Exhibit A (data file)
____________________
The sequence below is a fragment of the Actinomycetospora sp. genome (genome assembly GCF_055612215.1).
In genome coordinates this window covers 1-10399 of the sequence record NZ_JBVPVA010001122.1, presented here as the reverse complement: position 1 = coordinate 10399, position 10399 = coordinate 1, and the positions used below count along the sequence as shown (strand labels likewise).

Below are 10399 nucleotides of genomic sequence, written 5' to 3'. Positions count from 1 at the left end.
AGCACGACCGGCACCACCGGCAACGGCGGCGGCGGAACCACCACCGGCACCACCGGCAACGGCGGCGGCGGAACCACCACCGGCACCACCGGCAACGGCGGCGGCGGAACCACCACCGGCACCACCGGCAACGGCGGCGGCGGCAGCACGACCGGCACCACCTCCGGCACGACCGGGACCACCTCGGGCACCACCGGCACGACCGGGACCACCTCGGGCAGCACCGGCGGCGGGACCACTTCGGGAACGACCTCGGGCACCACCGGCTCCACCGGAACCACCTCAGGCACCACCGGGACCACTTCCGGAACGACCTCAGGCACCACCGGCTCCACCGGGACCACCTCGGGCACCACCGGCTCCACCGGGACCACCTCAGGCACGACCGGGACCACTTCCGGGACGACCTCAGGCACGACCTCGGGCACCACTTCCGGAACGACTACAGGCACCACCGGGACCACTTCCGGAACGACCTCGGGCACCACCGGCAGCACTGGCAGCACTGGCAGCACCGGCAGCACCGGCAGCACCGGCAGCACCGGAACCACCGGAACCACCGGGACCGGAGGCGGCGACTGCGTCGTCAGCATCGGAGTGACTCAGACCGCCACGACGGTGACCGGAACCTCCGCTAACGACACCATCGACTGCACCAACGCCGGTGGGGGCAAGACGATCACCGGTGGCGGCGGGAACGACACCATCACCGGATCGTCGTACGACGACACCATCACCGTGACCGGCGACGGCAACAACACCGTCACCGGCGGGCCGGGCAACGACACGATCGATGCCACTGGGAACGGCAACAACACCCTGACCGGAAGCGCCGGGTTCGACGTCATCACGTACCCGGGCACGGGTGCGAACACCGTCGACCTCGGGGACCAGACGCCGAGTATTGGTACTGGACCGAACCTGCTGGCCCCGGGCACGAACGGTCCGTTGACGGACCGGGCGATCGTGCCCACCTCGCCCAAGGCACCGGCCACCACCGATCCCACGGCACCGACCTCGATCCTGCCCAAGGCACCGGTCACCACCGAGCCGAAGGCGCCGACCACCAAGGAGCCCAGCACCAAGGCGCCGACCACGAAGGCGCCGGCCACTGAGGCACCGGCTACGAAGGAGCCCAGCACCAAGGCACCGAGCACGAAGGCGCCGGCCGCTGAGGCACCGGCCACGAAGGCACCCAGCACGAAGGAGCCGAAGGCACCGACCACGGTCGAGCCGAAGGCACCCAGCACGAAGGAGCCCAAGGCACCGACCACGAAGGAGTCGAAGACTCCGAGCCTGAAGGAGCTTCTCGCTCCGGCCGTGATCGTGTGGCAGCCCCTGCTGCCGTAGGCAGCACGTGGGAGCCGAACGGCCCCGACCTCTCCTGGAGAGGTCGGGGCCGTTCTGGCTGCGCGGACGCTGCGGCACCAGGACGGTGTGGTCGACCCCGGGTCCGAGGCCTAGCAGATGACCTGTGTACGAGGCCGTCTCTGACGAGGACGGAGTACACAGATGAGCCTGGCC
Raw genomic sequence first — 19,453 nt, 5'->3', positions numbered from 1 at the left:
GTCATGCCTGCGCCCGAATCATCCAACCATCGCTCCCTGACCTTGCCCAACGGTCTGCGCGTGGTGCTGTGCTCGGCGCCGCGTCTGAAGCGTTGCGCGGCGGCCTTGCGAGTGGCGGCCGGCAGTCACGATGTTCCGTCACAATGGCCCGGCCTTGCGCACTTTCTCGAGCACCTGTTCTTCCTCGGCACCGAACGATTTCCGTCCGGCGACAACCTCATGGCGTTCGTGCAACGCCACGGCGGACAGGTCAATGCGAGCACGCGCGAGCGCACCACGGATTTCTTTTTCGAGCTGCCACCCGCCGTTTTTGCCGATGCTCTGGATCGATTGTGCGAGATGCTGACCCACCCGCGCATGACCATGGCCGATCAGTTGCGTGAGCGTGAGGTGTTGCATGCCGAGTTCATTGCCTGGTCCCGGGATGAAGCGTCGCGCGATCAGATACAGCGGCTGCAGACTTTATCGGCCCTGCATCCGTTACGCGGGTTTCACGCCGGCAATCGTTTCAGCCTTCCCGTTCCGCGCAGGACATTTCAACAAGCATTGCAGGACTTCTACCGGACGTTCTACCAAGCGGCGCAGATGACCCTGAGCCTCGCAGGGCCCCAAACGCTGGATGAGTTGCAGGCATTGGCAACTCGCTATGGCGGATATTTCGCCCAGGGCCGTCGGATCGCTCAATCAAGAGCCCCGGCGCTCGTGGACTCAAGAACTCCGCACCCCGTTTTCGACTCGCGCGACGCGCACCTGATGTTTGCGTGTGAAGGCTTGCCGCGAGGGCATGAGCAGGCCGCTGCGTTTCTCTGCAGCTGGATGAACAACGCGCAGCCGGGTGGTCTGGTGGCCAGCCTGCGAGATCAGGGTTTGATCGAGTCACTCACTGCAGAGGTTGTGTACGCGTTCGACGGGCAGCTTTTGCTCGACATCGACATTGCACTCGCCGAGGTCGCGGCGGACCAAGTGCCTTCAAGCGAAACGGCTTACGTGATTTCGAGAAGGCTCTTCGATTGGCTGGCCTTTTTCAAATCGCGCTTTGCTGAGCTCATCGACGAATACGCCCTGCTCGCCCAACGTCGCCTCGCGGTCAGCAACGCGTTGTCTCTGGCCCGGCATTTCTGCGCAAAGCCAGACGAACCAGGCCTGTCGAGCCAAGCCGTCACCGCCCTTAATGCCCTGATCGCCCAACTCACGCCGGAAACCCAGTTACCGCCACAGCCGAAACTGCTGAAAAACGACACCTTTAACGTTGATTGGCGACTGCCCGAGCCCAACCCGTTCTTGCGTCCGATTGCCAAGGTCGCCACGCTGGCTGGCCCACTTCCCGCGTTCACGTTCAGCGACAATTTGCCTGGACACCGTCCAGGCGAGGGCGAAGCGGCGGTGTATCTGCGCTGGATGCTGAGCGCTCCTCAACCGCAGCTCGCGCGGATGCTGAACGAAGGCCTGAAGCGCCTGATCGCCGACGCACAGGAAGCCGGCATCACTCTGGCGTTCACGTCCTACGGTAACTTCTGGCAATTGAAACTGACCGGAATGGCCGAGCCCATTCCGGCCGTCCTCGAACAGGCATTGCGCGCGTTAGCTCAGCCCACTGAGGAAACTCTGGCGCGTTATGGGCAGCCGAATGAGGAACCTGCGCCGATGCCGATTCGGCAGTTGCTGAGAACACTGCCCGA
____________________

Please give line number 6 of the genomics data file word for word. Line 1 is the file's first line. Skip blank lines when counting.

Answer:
GTCATGCCTGCGCCCGAATCATCCAACCATCGCTCCCTGACCTTGCCCAACGGTCTGCGCGTGGTGCTGTGCTCGGCGCCGCGTCTGAAGCGTTGCGCGGCGGCCTTGCGAGTGGCGGCCGGCAGTCACGATGTTCCGTCACAATGGCCCGGCCTTGCGCACTTTCTCGAGCACCTGTTCTTCCTCGGCACCGAACGATTTCCGTCCGGCGACAACCTCATGGCGTTCGTGCAACGCCACGGCGGACAGGTCAATGCGAGCACGCGCGAGCGCACCACGGATTTCTTTTTCGAGCTGCCACCCGCCGTTTTTGCCGATGCTCTGGATCGATTGTGCGAGATGCTGACCCACCCGCGCATGACCATGGCCGATCAGTTGCGTGAGCGTGAGGTGTTGCATGCCGAGTTCATTGCCTGGTCCCGGGATGAAGCGTCGCGCGATCAGATACAGCGGCTGCAGACTTTATCGGCCCTGCATCCGTTACGCGGGTTTCACGCCGGCAATCGTTTCAGCCTTCCCGTTCCGCGCAGGACATTTCAACAAGCATTGCAGGACTTCTACCGGACGTTCTACCAAGCGGCGCAGATGACCCTGAGCCTCGCAGGGCCCCAAACGCTGGATGAGTTGCAGGCATTGGCAACTCGCTATGGCGGATATTTCGCCCAGGGCCGTCGGATCGCTCAATCAAGAGCCCCGGCGCTCGTGGACTCAAGAACTCCGCACCCCGTTTTCGACTCGCGCGACGCGCACCTGATGTTTGCGTGTGAAGGCTTGCCGCGAGGGCATGAGCAGGCCGCTGCGTTTCTCTGCAGCTGGATGAACAACGCGCAGCCGGGTGGTCTGGTGGCCAGCCTGCGAGATCAGGGTTTGATCGAGTCACTCACTGCAGAGGTTGTGTACGCGTTCGACGGGCAGCTTTTGCTCGACATCGACATTGCACTCGCCGAGGTCGCGGCGGACCAAGTGCCTTCAAGCGAAACGGCTTACGTGATTTCGAGAAGGCTCTTCGATTGGCTGGCCTTTTTCAAATCGCGCTTTGCTGAGCTCATCGACGAATACGCCCTGCTCGCCCAACGTCGCCTCGCGGTCAGCAACGCGTTGTCTCTGGCCCGGCATTTCTGCGCAAAGCCAGACGAACCAGGCCTGTCGAGCCAAGCCGTCACCGCCCTTAATGCCCTGATCGCCCAACTCACGCCGGAAACCCAGTTACCGCCACAGCCGAAACTGCTGAAAAACGACACCTTTAACGTTGATTGGCGACTGCCCGAGCCCAACCCGTTCTTGCGTCCGATTGCCAAGGTCGCCACGCTGGCTGGCCCACTTCCCGCGTTCACGTTCAGCGACAATTTGCCTGGACACCGTCCAGGCGAGGGCGAAGCGGCGGTGTATCTGCGCTGGATGCTGAGCGCTCCTCAACCGCAGCTCGCGCGGATGCTGAACGAAGGCCTGAAGCGCCTGATCGCCGACGCACAGGAAGCCGGCATCACTCTGGCGTTCACGTCCTACGGTAACTTCTGGCAATTGAAACTGACCGGAATGGCCGAGCCCATTCCGGCCGTCCTCGAACAGGCATTGCGCGCGTTAGCTCAGCCCACTGAGGAAACTCTGGCGCGTTATGGGCAGCCGAATGAGGAACCTGCGCCGATGCCGATTCGGCAGTTGCTGAGAACACTGCCCGA